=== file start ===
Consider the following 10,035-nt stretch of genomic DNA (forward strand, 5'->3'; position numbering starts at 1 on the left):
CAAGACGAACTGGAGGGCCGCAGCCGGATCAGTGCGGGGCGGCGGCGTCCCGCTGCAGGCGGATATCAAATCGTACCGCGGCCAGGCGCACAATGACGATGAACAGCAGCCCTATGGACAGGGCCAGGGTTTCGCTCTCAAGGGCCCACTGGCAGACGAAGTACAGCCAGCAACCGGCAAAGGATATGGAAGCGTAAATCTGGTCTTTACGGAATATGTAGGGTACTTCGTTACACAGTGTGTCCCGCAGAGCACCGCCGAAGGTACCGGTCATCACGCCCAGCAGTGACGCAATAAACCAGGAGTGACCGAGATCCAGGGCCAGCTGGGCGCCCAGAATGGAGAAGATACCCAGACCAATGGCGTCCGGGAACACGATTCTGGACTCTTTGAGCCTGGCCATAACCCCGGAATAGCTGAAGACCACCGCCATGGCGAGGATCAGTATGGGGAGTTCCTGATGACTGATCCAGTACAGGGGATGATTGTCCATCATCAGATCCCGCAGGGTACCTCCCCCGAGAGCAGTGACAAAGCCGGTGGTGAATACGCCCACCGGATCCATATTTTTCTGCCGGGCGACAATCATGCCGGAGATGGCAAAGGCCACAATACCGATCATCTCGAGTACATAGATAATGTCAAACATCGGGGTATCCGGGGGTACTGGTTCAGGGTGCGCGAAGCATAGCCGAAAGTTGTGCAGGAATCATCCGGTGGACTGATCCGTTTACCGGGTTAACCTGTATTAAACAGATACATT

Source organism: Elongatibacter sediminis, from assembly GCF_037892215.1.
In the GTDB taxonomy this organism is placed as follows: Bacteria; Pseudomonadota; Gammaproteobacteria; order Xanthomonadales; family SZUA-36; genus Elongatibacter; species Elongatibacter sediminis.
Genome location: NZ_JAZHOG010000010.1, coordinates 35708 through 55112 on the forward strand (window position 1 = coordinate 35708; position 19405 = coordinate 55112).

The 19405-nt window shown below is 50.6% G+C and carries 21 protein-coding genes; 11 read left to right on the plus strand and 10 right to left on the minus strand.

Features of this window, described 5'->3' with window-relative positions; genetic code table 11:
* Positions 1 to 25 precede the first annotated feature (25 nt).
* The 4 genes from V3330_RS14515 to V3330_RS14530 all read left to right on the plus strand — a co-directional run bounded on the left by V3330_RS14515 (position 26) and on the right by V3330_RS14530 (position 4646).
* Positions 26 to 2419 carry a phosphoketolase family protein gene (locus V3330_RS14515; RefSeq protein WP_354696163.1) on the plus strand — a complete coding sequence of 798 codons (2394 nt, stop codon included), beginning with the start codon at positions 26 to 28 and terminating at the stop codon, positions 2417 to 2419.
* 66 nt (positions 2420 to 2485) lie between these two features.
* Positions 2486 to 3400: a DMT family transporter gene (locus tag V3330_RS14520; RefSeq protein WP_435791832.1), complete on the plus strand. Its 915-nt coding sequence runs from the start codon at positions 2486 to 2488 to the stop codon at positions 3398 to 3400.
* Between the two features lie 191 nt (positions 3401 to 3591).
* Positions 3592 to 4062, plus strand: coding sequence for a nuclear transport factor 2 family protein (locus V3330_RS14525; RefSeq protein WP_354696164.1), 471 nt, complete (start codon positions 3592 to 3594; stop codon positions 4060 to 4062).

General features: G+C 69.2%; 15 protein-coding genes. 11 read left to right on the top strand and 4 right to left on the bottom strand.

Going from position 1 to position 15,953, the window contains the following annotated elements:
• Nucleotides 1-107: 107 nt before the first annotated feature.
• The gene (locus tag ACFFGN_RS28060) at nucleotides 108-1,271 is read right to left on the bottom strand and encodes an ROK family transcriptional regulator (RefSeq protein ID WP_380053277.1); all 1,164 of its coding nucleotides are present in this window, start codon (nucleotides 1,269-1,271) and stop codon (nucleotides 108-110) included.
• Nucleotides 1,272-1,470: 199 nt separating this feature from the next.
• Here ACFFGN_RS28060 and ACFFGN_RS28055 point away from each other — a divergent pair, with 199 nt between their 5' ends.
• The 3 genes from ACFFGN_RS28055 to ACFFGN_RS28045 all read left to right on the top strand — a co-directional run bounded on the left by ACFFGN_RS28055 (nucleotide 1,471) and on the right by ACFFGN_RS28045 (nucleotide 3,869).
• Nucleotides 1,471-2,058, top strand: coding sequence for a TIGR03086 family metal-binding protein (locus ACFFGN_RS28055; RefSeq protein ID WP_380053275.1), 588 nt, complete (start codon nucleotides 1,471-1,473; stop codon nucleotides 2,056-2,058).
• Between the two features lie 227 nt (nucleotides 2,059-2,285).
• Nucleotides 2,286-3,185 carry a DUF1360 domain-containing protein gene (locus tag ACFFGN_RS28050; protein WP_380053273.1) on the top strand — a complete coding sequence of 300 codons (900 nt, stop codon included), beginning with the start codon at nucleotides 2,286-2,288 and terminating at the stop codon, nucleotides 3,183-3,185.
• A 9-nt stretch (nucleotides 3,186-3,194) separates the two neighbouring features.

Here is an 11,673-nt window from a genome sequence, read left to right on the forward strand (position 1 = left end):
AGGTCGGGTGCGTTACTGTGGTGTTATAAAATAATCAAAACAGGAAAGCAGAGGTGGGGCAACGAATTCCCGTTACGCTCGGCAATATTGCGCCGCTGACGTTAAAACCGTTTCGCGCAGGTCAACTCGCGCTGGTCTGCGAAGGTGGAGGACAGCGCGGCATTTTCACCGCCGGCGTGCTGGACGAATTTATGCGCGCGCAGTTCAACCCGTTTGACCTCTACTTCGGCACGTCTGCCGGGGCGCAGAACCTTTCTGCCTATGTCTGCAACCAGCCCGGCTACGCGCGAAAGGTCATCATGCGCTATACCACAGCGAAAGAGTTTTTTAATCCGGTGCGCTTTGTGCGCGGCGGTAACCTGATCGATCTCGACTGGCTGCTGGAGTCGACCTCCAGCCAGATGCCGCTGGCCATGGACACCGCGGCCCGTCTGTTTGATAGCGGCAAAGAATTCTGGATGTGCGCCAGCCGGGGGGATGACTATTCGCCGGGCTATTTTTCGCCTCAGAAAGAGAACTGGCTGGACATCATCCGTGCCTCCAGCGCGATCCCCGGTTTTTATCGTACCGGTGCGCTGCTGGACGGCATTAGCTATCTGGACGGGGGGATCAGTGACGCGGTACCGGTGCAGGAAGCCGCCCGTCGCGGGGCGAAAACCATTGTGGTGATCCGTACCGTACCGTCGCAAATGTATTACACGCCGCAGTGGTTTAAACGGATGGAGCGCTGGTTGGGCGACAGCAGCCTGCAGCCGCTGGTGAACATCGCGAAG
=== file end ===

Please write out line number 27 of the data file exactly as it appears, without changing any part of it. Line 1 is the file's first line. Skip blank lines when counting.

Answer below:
AGGTCGGGTGCGTTACTGTGGTGTTATAAAATAATCAAAACAGGAAAGCAGAGGTGGGGCAACGAATTCCCGTTACGCTCGGCAATATTGCGCCGCTGACGTTAAAACCGTTTCGCGCAGGTCAACTCGCGCTGGTCTGCGAAGGTGGAGGACAGCGCGGCATTTTCACCGCCGGCGTGCTGGACGAATTTATGCGCGCGCAGTTCAACCCGTTTGACCTCTACTTCGGCACGTCTGCCGGGGCGCAGAACCTTTCTGCCTATGTCTGCAACCAGCCCGGCTACGCGCGAAAGGTCATCATGCGCTATACCACAGCGAAAGAGTTTTTTAATCCGGTGCGCTTTGTGCGCGGCGGTAACCTGATCGATCTCGACTGGCTGCTGGAGTCGACCTCCAGCCAGATGCCGCTGGCCATGGACACCGCGGCCCGTCTGTTTGATAGCGGCAAAGAATTCTGGATGTGCGCCAGCCGGGGGGATGACTATTCGCCGGGCTATTTTTCGCCTCAGAAAGAGAACTGGCTGGACATCATCCGTGCCTCCAGCGCGATCCCCGGTTTTTATCGTACCGGTGCGCTGCTGGACGGCATTAGCTATCTGGACGGGGGGATCAGTGACGCGGTACCGGTGCAGGAAGCCGCCCGTCGCGGGGCGAAAACCATTGTGGTGATCCGTACCGTACCGTCGCAAATGTATTACACGCCGCAGTGGTTTAAACGGATGGAGCGCTGGTTGGGCGACAGCAGCCTGCAGCCGCTGGTGAACATCGCGAAG